Rody Claude is an actor, editor and director who has worked on Knowing (2009), The Matrix sequels, Deadtime (2013) and his most recent picture Zombie Ninjas vs. Black Ops which he directed.
SYNOPSIS:In the clandestine research tower of a ruthless Japanese security and arms company, Saisei Security, scientist MALI awakens employed mercenaries killed in combat, their death giving rise to a new, vicious breed of zombie… ZOMBIE NINJAS. Trapped amongst unsuspecting civilians, including former tactical operative DILLON (Adam T Perkins), the ZOMBIE NINJAS commanded by a ferocious leader (Soa ‘The Hulk’ Palelei) are unleashed in the inner city high-rise.
They soon face off with the covert response mission deployed to fight back. This elite black ops team underestimates the brutality of their encounter, which ultimately tests their loyalty and friendship, resulting in a frightful assault between these two highly skilled lethal forces and DILLON thrust in the middle fighting for survival.
Rody stopped by The Action Elite to talk about the movie and what he’s working on next.
How did the concept of Zombie Ninjas vs Black Ops Come about and how did you get involved?
It was actually an idea I had which came about based on a what I thought would be a cool movie title, SWAT vs Ninja. Initially, it sounded like a movie I’d love to see, but after playing around with it for a while I realised it could be even more exciting with a monster element. That monster-alien element would be the zombie-like ninja creature, making the ninjas even more scary, powerful and harder to kill.
What made you want to direct?
It felt very natural to me, I loved the idea and was excited to explore these new deadly creatures on screen. Not to mention the opportunity to play with so many fight scenes and challenging the characters as they go up against each other in an all-out one night of survival.
I loved the noise the zombie ninjas made; tell us how you came up with that?
Because these zombie ninjas haven’t existed before, it was fun to have a ‘clean slate’ to develop their sound. I wanted something creepy and ominous, and other-worldly. So the process was pretty much listening to a lot of monster noises, animal noises and zombie effects to find ones I liked, then it was all about mixing a bunch of noises until we achieved the final result.
One of the aspects I enjoyed was the tone of the movie; frankly I hate when movies try to be overly ironic and funny but this didn’t. It was intense and exciting; was that important to not play it for laughs?
I’m glad you enjoyed that. It felt kind of expected to go down that ironic path. But I wanted to take this world a bit more seriously. So, yes, I went into this film trying to make it as intense as we could with what we had. The intention was to make it feel fast, exciting and more realistic, despite the supernatural elements lol.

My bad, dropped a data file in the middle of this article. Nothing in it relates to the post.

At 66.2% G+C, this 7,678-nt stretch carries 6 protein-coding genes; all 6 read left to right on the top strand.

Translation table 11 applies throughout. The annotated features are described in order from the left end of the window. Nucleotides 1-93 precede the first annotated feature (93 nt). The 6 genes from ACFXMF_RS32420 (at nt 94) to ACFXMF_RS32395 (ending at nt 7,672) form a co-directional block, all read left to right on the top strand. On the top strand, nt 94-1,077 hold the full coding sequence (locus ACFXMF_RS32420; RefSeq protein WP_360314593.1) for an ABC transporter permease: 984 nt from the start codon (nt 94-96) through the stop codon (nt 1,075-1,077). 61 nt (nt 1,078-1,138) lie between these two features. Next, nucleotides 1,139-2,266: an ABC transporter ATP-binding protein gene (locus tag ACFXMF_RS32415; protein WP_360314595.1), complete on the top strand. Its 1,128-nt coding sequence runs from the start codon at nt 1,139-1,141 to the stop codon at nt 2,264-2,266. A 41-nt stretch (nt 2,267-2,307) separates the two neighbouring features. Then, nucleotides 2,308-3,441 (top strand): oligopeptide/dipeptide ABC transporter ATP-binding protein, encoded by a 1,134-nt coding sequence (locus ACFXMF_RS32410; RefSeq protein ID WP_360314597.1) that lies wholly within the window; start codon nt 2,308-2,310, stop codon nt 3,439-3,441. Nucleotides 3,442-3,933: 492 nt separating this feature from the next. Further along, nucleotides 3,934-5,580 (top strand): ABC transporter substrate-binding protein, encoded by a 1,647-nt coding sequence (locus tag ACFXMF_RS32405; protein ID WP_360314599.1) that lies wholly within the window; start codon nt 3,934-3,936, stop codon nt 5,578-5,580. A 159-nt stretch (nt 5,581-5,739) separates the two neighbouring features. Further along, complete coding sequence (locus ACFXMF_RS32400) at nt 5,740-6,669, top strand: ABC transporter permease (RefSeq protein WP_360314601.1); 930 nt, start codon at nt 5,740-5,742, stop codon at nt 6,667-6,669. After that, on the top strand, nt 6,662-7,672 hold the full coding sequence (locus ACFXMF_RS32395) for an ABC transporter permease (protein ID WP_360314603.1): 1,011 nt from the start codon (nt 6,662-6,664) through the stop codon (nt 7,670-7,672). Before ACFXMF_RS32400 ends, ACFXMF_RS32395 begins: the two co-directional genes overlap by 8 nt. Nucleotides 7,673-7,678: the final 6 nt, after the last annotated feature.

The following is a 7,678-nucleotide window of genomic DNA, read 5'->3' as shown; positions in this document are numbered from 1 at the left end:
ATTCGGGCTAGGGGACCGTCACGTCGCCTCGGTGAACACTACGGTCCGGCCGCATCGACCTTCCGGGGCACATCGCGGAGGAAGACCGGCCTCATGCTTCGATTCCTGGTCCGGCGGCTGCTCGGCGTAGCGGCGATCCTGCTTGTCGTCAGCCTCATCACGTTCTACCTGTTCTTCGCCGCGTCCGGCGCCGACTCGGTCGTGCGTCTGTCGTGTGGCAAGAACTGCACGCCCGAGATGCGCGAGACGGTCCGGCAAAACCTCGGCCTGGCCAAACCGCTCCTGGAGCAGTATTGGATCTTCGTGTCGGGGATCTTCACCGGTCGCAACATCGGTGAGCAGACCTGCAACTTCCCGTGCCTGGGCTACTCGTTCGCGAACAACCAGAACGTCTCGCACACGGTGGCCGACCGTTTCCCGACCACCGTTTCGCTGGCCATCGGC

Adam T Perkins has “action star” written all over him; what made him the right choice for Dillon?
Yes, he does! He’s got a tonne of presence. He did a great job in the audition and nailed the American accent and the sensitivity balance of Dillon being a likeable tough guy. Also he had a great look for the part. You kinda just know when that right person walks in for the role and realise he’d be perfect as Dillon. Everything felt right with him.
Were there any influences behind it?
Yes!!! Action movies like The Bourne Ultimatum and Legacy, I Am Legend, and of course Die Hard were amongst many sources of inspiration.
Talk us through putting together the fight scenes; they were really nicely done.
Thanks. Like I said before the Bourne films were a great inspiration, in particular their fight scenes. I like the intensity and realism in those fight scenes so we tried to bring that idea into planning our fights. I really like the short bursts of energy in each one of them, and that they are not obviously choreographed which keeps them feeling more realistic, to me. It was important to see what the actors would bring to the fight scenes and to see what they were comfortable doing. Then we’d play around with the choreography to see what clicked. We’d block through a few times and then shoot multiple angles for the edits. I broke each fight scene down into 4 or 5 sequences to keep it more manageable and to keep the actors from being too exhausted. The fight scene at the end with Dillon and the sword wielding Zombie Ninja was inspired by western style duels and Bruce Lee movies. I enjoyed working on that fight scene a lot because of the whole gun vs sword thing, it was a heap of fun to play with that concept.
How did Soa Palelei come on board?
Soa responded to an open casting call, the first time I met him was at the audition. Despite his UFC persona he’s really a nice guy, we got along well, which helps when your trying to make a film. Watching him at the audition, I just knew he’d be great. He moved fast and agile for a big guy and looked intimidating and ferocious. He is a pretty passionate kind of person who puts everything into it whatever he’s doing, I love that kind of dedication.
It’s left open for a sequel; are there plans for a follow up? Is there a script ready to go?
Yes, we have grander plans for the Zombie Ninja world… but only time will tell, I know where I’d like to take it – budget permitting, but no locked down script just yet…but maybe in the near future. In the meantime, the Zombie Ninjas world will expand in the animated Zombie Ninjas comic web series.
What other projects are you currently working on?
The Dawn of Knight is an action feature film currently being developed. It’s a story about a man becoming an assassin. Amongst some others, our company is also developing a drama fantasy feature film in the coming months.
Thanks so much for chatting with The Action Elite and all the best with your future projects.
Thanks for your interest in our movie, and for the ongoing support you give action movies and independent filmmakers!